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Hot topics - Parkinson's disease

With the MRCGP exams in mind, Dr Mona Kular takes a look at Parkinson’s Disease

With the MRCGP exams in mind, Dr Mona Kular takes a look at Parkinson's Disease

What is Parkinson's Disease?

Parkinson's Disease is a neurodegenerative condition resulting from a deficiency of dopamine producing cells within the substantia nigra in the midbrain. Symptoms usually arise once dopamine levels have decreased by approximately 80% . The exact aetiology is currently unknown but there is ongoing research into genetic and environmental factors. The prevalence of Parkinson's Disease is about 0.2%, rising to around 4% of those over the age of 80 .

Diagnosis and Symptoms

Diagnosis is predominantly clinical and based on a set of core symptoms :

• Resting tremor: Best picked up with the patients' hands resting in their lap, but needs to be differentiated from postural, essential or intention tremor.

• Rigidity: Often on passive movements of the limbs

• Bradykinesia General slowing of movements and difficulty initiating movements

• Postural instability Difficulties with balance and co-ordination

Early symptoms may be subtle and/or unilateral, progressing with time to become more prominent. It is acknowledged however, that diagnosis is difficult - particularly in elderly patients who may have tremor or postural instability for other reasons. The diagnostic error in the community is somewhere in the region of 47%, but significantly lower in the specialist setting. For this reason, NICE recommends that patients with suspected Parkinson's Disease should be referred to a specialist untreated within six weeks for diagnosis, and that this should be based on the UK Parkinson's Disease Society Brain Bank Criteria which uses inclusion, exclusion and supportive criteria. However, even in the specialist setting, differentiating Parkinson's Disease from essential tremor can be difficult and in these situations NICE advocates the use of single photon emission computed tomography (SPECT) to aid diagnosis .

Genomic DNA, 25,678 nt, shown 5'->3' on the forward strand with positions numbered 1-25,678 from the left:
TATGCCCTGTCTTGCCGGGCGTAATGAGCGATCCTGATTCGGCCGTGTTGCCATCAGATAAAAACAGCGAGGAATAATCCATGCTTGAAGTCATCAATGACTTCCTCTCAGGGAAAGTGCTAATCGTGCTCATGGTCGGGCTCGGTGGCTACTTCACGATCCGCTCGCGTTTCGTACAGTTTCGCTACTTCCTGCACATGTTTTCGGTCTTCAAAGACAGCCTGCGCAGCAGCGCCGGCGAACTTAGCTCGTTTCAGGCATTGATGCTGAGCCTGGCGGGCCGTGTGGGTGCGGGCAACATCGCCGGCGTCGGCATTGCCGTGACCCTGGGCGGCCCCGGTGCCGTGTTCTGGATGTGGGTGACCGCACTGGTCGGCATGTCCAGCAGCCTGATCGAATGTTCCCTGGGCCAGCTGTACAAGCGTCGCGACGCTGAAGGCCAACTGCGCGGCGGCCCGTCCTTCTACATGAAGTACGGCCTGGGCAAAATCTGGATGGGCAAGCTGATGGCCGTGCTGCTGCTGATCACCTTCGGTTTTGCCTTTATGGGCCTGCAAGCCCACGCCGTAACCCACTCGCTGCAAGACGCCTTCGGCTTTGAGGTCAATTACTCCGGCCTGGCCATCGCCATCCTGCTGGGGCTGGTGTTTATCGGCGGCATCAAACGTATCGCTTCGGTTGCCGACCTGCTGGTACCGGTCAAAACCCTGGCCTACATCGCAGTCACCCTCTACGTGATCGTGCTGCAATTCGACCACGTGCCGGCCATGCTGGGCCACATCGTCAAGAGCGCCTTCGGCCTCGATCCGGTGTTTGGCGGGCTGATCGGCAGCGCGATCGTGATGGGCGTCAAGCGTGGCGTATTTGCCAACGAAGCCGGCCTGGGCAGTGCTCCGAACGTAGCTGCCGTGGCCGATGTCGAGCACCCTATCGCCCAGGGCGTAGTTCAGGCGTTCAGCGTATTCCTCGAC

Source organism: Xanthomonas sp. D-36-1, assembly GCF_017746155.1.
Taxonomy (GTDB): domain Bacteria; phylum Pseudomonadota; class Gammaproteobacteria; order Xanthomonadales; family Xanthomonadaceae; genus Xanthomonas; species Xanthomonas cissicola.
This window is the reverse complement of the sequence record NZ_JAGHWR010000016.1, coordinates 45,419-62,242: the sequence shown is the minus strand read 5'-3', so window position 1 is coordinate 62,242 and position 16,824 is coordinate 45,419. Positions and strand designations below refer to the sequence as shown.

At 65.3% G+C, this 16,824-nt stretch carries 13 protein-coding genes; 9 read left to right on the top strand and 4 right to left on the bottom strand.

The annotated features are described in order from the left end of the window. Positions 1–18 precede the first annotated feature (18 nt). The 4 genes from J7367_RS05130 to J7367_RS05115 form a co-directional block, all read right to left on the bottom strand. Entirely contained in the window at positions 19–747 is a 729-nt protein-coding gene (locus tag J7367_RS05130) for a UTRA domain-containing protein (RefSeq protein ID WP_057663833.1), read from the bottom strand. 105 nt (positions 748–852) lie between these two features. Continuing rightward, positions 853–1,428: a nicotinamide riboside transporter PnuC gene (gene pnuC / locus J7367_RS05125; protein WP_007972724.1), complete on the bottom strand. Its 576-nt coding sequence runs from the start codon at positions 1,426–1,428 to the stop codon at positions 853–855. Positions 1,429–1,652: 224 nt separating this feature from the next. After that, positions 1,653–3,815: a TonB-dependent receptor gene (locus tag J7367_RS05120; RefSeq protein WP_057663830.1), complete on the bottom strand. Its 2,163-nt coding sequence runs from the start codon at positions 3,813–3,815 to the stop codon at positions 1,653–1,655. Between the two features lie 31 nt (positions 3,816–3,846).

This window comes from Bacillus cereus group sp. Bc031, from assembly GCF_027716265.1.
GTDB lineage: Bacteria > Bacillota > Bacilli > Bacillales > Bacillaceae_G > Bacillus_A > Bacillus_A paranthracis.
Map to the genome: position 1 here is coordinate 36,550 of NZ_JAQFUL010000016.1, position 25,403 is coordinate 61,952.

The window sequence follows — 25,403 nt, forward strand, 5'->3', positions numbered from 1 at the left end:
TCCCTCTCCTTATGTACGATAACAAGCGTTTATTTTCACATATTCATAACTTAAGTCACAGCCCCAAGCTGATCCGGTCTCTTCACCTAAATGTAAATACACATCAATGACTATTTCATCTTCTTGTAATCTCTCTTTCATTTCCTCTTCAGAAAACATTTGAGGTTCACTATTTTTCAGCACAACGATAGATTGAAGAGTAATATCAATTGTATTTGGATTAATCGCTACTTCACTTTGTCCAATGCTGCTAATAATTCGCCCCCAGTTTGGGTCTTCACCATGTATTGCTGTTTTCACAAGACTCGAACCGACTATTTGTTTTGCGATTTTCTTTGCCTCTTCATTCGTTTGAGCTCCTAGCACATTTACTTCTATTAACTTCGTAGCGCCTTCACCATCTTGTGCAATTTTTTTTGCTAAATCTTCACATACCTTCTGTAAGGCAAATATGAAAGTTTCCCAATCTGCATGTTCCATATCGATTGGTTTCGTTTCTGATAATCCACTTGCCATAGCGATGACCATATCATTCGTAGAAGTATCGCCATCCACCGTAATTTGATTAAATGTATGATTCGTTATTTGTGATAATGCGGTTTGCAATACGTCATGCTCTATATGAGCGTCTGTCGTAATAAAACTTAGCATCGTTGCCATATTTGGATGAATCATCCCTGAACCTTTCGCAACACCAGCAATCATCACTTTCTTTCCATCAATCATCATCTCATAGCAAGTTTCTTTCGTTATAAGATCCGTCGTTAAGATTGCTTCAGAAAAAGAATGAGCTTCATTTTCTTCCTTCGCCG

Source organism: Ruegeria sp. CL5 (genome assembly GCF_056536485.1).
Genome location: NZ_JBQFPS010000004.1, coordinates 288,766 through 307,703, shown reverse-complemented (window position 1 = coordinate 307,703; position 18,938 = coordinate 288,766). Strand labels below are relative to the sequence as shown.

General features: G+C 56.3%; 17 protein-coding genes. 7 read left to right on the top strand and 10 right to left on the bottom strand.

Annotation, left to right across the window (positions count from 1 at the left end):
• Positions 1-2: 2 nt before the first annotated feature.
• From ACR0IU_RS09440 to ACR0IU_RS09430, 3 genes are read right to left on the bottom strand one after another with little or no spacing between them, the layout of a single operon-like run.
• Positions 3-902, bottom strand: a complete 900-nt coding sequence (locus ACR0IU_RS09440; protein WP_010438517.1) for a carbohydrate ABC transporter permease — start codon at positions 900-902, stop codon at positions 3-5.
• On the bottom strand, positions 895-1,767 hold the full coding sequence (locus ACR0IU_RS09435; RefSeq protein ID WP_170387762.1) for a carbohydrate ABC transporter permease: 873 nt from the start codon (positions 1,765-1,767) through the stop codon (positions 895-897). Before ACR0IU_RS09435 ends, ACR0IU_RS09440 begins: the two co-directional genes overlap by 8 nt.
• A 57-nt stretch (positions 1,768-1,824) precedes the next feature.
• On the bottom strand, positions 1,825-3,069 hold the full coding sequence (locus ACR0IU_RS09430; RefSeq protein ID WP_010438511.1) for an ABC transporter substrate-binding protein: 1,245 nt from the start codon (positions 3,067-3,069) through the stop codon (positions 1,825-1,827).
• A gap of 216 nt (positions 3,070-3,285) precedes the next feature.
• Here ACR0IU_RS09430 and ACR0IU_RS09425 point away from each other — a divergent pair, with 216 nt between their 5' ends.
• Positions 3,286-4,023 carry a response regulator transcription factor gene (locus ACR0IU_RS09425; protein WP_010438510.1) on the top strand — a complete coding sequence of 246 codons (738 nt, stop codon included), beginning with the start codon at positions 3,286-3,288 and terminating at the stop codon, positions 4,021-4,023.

It is important to remember that Parkinson's Disease often also manifests in non-motor symptoms; mental health problems such as psychosis, dementia and especially depression are not uncommon, along with sleep disturbances and autonomic disturbances. Particularly in the primary care setting, non-motor symptoms should be watched for and a low threshold adopted in the diagnosis of depression which is frequently missed.

Treatment Options

First line pharmacological therapies used in early Parkinson's Disease, once motor functions are affected on a daily basis, include:

• Levodopa: Used at the lowest dose possible to maintain good function

• Dopamine agonists: Non ergot derived, e.g. bromocriptine, preferred to ergot derived

• MAO-B inhibitors: Early use decreases time to ‘end of dose' effect, e.g. Selegeline

In the later stages of Parkinson's Disease, the following are often added in:

• Dopamine agonists

• MAO-B inhibitors

• COMT inhibitors

A limited cohort of patients in whom motor symptoms are not controlled by best medical treatment and who are otherwise fit, will be eligible for surgical intervention.

Antiparkinsonian medication should not be withdrawn abruptly, as this risks causing an acute akinesia or even neuroleptic malignant syndrome. This can also be caused through disorders of absorption, such as gastroenteritis, so it is important to be vigilant.

It has also become increasingly clear that those with Parkinson's Disease benefit from regular access to a specialised multi-disciplinary team, including specialist nurses, physiotherapists, occupational therapists and speech and language therapists.

Parkinson's Disease Society, www.parkinsons.org.uk

2 Clinical Review, Parkinson's Disease, C E Clarke. BMJ 2007;335:441-445

3 National Institute of Neurological Disorders and Stroke, www.ninds.nih.gov

4 NICE Guidelines, Parkinson's Disease. June 2006.

Dr Mona Kular is a GP in a registrar in Nottingham

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